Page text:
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Additional Reports from Secondary Payers

By July 10, 2024Commentary

Your employer’s self-funded or insured plan, or your Medicare Advantage plan are examples of primary payers.  They pay the claims for health care services as they come in.  But almost all of these payers are fearful of the impact of very high-dollar claims, particularly multiple high-dollar claims.  So they buy protection in the form of “stop-loss” insurance for a self-funded plan or reinsurance for an insured health plan or MA plan.  Those secondary coverages typically cover individual claims above a certain amount or total claims over a threshhold.  The bigger the population covered by the plan, the higher the threshhold typically is.  So a small self-funded employer may have a claim limit of $50,000 whereas for a very large one it could be $500,000 or more.  The liability retained by the primary payor is referred to as a deductible.

Watching the nature and amount of these secondary payer claims can help us understand broader trends in health care spending.  Two new reports help with that understanding.  One comes from HCC, a very large stop-loss coverage provider.  The HCC report gives you an excellent insider’s understanding of how stop-loss insurance works.  HCC reports an increase in both the number and size of very large claims, including many over $1 or $2 million.  The likelihood that even a small self-funded employer will have a large claim has risen dramatically and for larger employers it is a virtual certainty.  Cancers and heart disease are leading causes of large claims, but young children are increasingly a source, due to gene therapies for rare conditions.  Transplants have always been a source of large claims and the number continues to grow.  The remainder of the report describes techniques used to help control the cost of complex cases and keep stop-loss premiums at a reasonable level.   (HCC Report)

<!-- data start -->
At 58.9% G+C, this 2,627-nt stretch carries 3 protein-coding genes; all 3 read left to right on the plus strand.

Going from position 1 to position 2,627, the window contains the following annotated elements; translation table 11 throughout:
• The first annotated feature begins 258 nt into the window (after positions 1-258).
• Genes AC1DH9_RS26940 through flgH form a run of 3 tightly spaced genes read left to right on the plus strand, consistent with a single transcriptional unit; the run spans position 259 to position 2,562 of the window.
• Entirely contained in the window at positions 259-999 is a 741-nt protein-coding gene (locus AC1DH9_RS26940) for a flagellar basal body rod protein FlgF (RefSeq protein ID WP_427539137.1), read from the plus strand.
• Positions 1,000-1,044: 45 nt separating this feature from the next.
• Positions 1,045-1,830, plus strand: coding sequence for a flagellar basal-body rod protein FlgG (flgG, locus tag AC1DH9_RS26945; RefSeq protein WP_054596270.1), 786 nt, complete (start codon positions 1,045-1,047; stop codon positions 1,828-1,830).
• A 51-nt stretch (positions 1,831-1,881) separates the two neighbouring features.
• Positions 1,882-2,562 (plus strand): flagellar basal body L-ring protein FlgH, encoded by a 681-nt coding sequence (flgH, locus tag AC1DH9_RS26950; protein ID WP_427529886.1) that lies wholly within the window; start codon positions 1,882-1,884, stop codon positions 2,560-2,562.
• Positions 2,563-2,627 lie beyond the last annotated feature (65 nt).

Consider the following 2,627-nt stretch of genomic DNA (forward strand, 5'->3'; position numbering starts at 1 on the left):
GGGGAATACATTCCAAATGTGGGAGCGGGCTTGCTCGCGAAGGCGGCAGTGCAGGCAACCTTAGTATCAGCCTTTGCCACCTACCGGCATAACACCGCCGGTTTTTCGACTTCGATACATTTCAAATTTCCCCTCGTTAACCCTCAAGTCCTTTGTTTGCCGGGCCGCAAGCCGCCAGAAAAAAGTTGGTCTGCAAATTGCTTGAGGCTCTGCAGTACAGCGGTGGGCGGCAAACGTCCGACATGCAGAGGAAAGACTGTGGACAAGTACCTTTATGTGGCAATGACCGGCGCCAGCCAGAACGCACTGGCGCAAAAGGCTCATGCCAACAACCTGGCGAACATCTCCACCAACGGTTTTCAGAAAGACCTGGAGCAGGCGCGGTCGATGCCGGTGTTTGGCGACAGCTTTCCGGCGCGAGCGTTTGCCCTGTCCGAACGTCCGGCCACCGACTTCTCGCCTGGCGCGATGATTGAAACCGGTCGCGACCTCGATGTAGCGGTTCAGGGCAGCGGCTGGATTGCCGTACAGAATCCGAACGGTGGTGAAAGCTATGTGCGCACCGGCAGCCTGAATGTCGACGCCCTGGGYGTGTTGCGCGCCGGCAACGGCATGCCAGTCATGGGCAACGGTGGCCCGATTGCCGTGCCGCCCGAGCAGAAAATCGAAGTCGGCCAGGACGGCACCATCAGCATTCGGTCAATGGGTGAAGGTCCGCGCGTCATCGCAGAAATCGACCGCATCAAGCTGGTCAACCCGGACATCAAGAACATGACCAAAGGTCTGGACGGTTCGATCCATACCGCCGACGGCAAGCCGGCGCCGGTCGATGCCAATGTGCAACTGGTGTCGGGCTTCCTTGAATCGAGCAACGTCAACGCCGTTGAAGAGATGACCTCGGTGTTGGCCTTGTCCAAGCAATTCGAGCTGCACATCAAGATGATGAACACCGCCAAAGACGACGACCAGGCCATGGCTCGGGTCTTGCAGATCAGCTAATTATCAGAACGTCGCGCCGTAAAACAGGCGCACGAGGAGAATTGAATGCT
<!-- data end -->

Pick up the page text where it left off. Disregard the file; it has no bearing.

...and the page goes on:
The second report comes from QBE.  According to this report the largest disease categories contributing to stop-loss claims are cancer, heart disease, respiratory conditions and premature babies.  These high cost conditions have been fairly stable for several years.   The conditions responsible for claim can vary by deductible level, with certain conditions predominating more at higher deductible levels.  Specialty drugs are one primary cause of the increased costs of treating cancer cases.  While the cost of treatments has risen for many of these high-cost diseases, so has the frequency of certain claims, particularly those relating to drug and alcohol abuse.     (QBE Report)

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